There are some dishes which have such big sentimental values for us that they sometimes feel heavy to cook, to eat, or even to serve for others. This soup is one of those dishes for me, and perhaps, the heaviest in my heart of all. It’s really delicious and whoever I served loved it. But for me, sometimes the memories pass beyond its great taste and turn it into something else, other than food… I hope you take the time and read the whole story..
I normally do not mix vegetables, any kind of meat, seafood etc. unless I feel that the combination will be absolutely fabulous. I don’t know why, it’s just my thing. Did I feel that this broccoli soup would be fab with scallops? Actually, no. But I was in my scallop phase those days, spending all my money on scallops (as they are sold €55 per kilo) and I wanted to try something different after roasting, frying and boiling scallops again and again for days!
A long long time ago, almost like an ancient history, I used to eat these little biscuits quite a lot because my mother loved them. But we would always buy them from the pastry shop. About a month ago, while I was going through some photos on Instagram, I saw someone posted a biscotti photo and that’s when I remembered those biscotti times. So the next day I baked them!
It is a cloudy autumn day in the middle of the week and I am at Johan & Nyström now, in Katajanokka. My new favourite place. My new favourite neighbourhood. One day when I have tons of money, I will move my kitchen here. I am actually having a rather down day, it might be the cloudy Helsinki or it might be because I didn’t sleep much last night. But then right before I left home to come here, I received a postcard from one of my dearest friends living in the UK and I smiled again. Hold on to your friends, always. They will take you up to the surface when you hit the bottom.
Do you want some deliciously chocolate-y, a bit of cake-y and a bit of chewy cookies with a rich addition of white chocolate taste? Then these babies are the right ones for you! They are so delicious and irresistible that once you start eating them, there is hardly any stopping unless you have a pretty good excuse!!!
As I am writing this blog post I am suffering from a bronchitis attack. Autumn comes and I get sick, that’s a usual story. This is why I chose a very easy recipe to cook and to write – even my fingers hurt while writing..
‘Weird enough, there are some very traditional food from Turkish cuisine that I heard all my life but never tried until I moved away from Turkey. No, that is not about feeling homesick, no not at all. I am not really feeling homesick. But sometimes my friends expect me to introduce new tastes to them, preferably from Turkish cuisine, so I try my hands on these traditional recipes that I had never tried before. This pudding, called Keşkül, is one of those. Essentially, it is a very easy and fast milk pudding with almond and coconut, generally served with coconut flakes or pistachios. Some recipes call for coconuts in the pudding itself (such as my recipe), whereas some only use it for serving on top. But here is the little story behind the name of this dish…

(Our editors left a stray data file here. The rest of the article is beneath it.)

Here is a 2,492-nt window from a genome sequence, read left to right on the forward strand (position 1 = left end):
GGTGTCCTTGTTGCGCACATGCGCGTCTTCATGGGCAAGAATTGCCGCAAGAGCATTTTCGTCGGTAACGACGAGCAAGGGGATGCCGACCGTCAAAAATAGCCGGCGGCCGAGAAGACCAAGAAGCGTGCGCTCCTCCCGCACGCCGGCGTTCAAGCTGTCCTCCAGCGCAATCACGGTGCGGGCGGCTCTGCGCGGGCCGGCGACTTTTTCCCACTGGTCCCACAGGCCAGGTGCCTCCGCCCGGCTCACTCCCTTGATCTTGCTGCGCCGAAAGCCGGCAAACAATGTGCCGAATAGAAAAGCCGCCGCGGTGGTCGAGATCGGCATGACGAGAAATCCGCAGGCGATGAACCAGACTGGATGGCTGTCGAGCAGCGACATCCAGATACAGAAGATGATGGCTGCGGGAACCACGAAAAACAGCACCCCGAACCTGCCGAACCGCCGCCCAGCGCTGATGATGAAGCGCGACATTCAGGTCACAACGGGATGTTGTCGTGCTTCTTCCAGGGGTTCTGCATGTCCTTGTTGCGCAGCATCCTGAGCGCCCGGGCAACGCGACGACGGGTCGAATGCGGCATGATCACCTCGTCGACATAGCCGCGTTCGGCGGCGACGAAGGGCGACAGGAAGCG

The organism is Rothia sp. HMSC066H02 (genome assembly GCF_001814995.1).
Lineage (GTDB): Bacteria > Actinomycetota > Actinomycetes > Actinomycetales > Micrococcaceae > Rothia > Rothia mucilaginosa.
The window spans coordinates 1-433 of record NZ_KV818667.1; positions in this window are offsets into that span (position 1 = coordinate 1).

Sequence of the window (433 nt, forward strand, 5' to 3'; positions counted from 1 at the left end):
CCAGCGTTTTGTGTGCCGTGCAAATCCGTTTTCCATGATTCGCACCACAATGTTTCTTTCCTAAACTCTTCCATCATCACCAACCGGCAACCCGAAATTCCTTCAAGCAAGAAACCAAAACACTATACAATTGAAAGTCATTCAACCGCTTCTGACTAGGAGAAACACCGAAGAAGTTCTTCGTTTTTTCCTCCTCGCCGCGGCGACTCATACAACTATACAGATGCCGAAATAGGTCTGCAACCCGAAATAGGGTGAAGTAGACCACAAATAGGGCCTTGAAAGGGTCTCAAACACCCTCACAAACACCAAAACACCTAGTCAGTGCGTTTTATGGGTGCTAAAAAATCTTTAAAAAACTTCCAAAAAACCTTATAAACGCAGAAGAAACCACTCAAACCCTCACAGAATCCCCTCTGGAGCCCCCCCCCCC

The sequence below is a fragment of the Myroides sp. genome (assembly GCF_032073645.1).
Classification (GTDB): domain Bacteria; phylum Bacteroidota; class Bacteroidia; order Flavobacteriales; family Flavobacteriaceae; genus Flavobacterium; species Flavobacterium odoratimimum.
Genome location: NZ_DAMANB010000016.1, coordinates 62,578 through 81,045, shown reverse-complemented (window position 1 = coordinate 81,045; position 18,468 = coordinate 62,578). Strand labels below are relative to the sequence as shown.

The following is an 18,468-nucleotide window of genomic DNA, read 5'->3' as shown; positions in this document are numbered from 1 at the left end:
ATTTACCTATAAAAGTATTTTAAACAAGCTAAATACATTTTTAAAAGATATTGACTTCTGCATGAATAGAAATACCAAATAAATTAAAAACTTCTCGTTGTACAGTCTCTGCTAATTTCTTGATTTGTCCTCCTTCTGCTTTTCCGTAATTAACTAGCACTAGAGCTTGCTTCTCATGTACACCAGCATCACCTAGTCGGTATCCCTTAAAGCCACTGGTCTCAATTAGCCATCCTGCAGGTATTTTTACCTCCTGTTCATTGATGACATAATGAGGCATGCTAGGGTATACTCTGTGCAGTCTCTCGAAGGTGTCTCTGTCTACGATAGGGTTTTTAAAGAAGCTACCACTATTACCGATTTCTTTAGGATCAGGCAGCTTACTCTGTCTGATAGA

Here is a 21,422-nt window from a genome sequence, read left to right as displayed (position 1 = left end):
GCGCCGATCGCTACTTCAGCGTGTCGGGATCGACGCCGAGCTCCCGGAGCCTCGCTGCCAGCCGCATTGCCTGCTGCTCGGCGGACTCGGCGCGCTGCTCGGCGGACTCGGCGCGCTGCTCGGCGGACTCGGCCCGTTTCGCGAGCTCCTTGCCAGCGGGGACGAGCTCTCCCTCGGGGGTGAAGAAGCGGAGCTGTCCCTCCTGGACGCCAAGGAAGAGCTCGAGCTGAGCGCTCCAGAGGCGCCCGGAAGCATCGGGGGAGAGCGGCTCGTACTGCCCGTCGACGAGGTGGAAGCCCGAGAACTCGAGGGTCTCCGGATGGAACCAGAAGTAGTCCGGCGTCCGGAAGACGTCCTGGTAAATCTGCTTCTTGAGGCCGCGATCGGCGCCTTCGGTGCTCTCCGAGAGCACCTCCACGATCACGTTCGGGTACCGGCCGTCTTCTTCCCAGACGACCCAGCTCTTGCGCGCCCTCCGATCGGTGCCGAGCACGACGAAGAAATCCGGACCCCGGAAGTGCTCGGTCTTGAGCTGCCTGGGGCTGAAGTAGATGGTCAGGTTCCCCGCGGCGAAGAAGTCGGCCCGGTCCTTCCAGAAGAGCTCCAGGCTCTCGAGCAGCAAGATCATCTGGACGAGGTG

As most of you know, I am not so crazy about raw food – I am not against it but I am not also trying to eat everything raw. I actually saw the photo of these brownies on instagram one day and they looked so good that I had to try it. I googled the recipe, it is a recipe by Panaceas Pantry published on shesaid.com, and I wanted to do it right away. I even searched for the matching sweet dessert wine in local Alko shop. The brownies turned out incredibly delicious and sweet but looked much more different than the photo on the recipe. Mine turned out heavy avocado colour on the upper layer, but well, who cares, it was deadly delicious in any case.
This recipe is really easy and fast. I will not even give measurements, as it is meant to be sort of “inspirational” – meaning, you can put as much as you like from all the ingredients, and you can add/take away other ingredients. If you make a twist, tell me about it!
Fyrstekake…frystekake..fsyrtekake… Ok. I love Norwegian cuisine, especially the sweets, but I will be happier once I can spell and pronounce them in the blink of an eye. This one means “prince cake” (Fyrste: prince) or as my Norwegian friend said, “crown cake”. And the best thing about it is that it has very rich taste coming from almond, from crust, from the extensive use of cardamom, and it is sweet but it is not overwhelming.